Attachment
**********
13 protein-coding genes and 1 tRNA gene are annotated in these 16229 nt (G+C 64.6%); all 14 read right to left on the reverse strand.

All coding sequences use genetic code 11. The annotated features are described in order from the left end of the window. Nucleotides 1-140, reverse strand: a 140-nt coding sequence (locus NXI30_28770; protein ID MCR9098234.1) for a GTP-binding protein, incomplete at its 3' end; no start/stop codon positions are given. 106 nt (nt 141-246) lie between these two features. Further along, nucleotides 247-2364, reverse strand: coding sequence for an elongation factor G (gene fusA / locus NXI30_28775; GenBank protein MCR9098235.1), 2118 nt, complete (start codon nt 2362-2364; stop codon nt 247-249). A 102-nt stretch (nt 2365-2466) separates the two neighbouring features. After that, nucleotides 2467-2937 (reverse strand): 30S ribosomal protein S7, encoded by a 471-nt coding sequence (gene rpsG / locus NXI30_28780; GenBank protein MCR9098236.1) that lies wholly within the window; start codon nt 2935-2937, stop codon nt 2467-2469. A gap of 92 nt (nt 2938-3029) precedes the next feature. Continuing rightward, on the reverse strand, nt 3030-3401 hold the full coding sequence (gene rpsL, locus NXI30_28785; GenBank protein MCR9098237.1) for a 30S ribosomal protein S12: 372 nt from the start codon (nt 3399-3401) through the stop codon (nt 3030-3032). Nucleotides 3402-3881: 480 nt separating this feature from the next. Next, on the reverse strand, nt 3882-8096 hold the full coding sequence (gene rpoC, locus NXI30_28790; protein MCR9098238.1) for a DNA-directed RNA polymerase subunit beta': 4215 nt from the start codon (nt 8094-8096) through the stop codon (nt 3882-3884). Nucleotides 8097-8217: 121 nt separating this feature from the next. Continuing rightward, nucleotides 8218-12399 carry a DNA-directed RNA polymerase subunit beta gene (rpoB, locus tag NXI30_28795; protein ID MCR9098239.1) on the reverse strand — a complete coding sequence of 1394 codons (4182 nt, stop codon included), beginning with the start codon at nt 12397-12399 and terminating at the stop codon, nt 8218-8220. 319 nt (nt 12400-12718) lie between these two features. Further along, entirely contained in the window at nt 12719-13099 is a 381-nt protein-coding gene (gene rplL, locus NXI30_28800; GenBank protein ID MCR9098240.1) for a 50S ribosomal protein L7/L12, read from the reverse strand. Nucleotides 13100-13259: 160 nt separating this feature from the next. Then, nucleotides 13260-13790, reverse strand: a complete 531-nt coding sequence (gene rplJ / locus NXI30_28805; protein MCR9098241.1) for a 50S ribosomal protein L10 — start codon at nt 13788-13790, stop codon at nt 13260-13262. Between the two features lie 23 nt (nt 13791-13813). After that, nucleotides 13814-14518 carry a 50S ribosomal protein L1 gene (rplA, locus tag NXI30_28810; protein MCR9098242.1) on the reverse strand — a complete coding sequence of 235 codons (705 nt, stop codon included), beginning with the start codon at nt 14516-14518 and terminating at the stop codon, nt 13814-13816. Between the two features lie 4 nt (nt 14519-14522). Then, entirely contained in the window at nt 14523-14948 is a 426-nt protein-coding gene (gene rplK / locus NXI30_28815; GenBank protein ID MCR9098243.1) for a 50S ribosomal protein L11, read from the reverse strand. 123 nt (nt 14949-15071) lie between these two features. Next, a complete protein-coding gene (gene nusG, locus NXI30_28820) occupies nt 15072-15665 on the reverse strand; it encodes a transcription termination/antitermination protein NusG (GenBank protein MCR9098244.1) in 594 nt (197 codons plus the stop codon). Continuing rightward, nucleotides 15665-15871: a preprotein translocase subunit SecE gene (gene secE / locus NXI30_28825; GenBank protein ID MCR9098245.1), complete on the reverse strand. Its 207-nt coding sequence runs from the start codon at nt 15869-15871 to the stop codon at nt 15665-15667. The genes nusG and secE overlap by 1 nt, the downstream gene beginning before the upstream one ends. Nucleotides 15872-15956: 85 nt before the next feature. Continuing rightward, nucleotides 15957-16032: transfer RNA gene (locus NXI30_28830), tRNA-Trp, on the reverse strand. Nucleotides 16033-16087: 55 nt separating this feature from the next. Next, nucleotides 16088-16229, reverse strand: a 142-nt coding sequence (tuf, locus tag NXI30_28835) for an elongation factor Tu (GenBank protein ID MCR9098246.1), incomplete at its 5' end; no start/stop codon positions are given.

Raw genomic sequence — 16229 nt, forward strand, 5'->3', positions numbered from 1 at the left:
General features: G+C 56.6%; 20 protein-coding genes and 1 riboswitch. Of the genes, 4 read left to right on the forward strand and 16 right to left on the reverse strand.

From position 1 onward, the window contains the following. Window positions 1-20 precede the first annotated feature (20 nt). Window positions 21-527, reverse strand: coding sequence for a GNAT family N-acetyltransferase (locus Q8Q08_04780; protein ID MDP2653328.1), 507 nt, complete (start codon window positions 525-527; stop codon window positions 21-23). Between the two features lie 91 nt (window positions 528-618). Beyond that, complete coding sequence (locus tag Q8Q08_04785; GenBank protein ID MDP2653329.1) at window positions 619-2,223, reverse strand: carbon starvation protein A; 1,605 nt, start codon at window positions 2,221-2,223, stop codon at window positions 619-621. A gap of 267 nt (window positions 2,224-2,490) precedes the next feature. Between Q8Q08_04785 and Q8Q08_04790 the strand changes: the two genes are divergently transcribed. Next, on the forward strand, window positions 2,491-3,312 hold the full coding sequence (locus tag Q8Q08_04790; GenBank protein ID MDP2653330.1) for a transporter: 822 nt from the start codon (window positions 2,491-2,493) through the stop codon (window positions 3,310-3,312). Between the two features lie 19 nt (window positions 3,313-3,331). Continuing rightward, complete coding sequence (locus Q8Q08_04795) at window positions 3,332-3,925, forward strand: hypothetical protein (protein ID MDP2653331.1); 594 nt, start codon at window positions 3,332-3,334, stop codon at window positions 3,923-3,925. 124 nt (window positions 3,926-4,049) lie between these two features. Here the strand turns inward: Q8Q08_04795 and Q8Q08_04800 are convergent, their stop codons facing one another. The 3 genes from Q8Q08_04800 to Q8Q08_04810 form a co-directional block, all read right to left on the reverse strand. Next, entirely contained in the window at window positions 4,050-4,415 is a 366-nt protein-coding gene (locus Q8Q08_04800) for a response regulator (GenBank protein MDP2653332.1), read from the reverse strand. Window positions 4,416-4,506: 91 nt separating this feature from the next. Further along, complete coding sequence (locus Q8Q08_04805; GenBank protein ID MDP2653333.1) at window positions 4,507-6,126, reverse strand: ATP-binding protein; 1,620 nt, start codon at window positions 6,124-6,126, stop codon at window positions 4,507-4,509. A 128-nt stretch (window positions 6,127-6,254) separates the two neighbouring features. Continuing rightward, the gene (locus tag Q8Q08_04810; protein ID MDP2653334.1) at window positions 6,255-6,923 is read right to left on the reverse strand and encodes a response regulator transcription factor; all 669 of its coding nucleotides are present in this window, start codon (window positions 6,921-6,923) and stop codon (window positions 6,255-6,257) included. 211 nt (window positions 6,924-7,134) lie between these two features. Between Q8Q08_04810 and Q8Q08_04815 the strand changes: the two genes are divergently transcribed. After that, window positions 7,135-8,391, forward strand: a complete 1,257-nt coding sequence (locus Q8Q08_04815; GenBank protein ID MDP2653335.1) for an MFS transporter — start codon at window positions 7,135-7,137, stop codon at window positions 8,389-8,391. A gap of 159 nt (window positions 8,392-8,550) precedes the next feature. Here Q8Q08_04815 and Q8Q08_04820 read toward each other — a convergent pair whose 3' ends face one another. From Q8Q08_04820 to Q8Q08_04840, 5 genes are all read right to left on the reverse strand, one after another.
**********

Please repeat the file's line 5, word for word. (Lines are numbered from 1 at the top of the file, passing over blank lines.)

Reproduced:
From position 1 onward, the window contains the following. Window positions 1-20 precede the first annotated feature (20 nt). Window positions 21-527, reverse strand: coding sequence for a GNAT family N-acetyltransferase (locus Q8Q08_04780; protein ID MDP2653328.1), 507 nt, complete (start codon window positions 525-527; stop codon window positions 21-23). Between the two features lie 91 nt (window positions 528-618). Beyond that, complete coding sequence (locus tag Q8Q08_04785; GenBank protein ID MDP2653329.1) at window positions 619-2,223, reverse strand: carbon starvation protein A; 1,605 nt, start codon at window positions 2,221-2,223, stop codon at window positions 619-621. A gap of 267 nt (window positions 2,224-2,490) precedes the next feature. Between Q8Q08_04785 and Q8Q08_04790 the strand changes: the two genes are divergently transcribed. Next, on the forward strand, window positions 2,491-3,312 hold the full coding sequence (locus tag Q8Q08_04790; GenBank protein ID MDP2653330.1) for a transporter: 822 nt from the start codon (window positions 2,491-2,493) through the stop codon (window positions 3,310-3,312). Between the two features lie 19 nt (window positions 3,313-3,331). Continuing rightward, complete coding sequence (locus Q8Q08_04795) at window positions 3,332-3,925, forward strand: hypothetical protein (protein ID MDP2653331.1); 594 nt, start codon at window positions 3,332-3,334, stop codon at window positions 3,923-3,925. 124 nt (window positions 3,926-4,049) lie between these two features. Here the strand turns inward: Q8Q08_04795 and Q8Q08_04800 are convergent, their stop codons facing one another. The 3 genes from Q8Q08_04800 to Q8Q08_04810 form a co-directional block, all read right to left on the reverse strand. Next, entirely contained in the window at window positions 4,050-4,415 is a 366-nt protein-coding gene (locus Q8Q08_04800) for a response regulator (GenBank protein MDP2653332.1), read from the reverse strand. Window positions 4,416-4,506: 91 nt separating this feature from the next. Further along, complete coding sequence (locus Q8Q08_04805; GenBank protein ID MDP2653333.1) at window positions 4,507-6,126, reverse strand: ATP-binding protein; 1,620 nt, start codon at window positions 6,124-6,126, stop codon at window positions 4,507-4,509. A 128-nt stretch (window positions 6,127-6,254) separates the two neighbouring features. Continuing rightward, the gene (locus tag Q8Q08_04810; protein ID MDP2653334.1) at window positions 6,255-6,923 is read right to left on the reverse strand and encodes a response regulator transcription factor; all 669 of its coding nucleotides are present in this window, start codon (window positions 6,921-6,923) and stop codon (window positions 6,255-6,257) included. 211 nt (window positions 6,924-7,134) lie between these two features. Between Q8Q08_04810 and Q8Q08_04815 the strand changes: the two genes are divergently transcribed. After that, window positions 7,135-8,391, forward strand: a complete 1,257-nt coding sequence (locus Q8Q08_04815; GenBank protein ID MDP2653335.1) for an MFS transporter — start codon at window positions 7,135-7,137, stop codon at window positions 8,389-8,391. A gap of 159 nt (window positions 8,392-8,550) precedes the next feature. Here Q8Q08_04815 and Q8Q08_04820 read toward each other — a convergent pair whose 3' ends face one another. From Q8Q08_04820 to Q8Q08_04840, 5 genes are all read right to left on the reverse strand, one after another.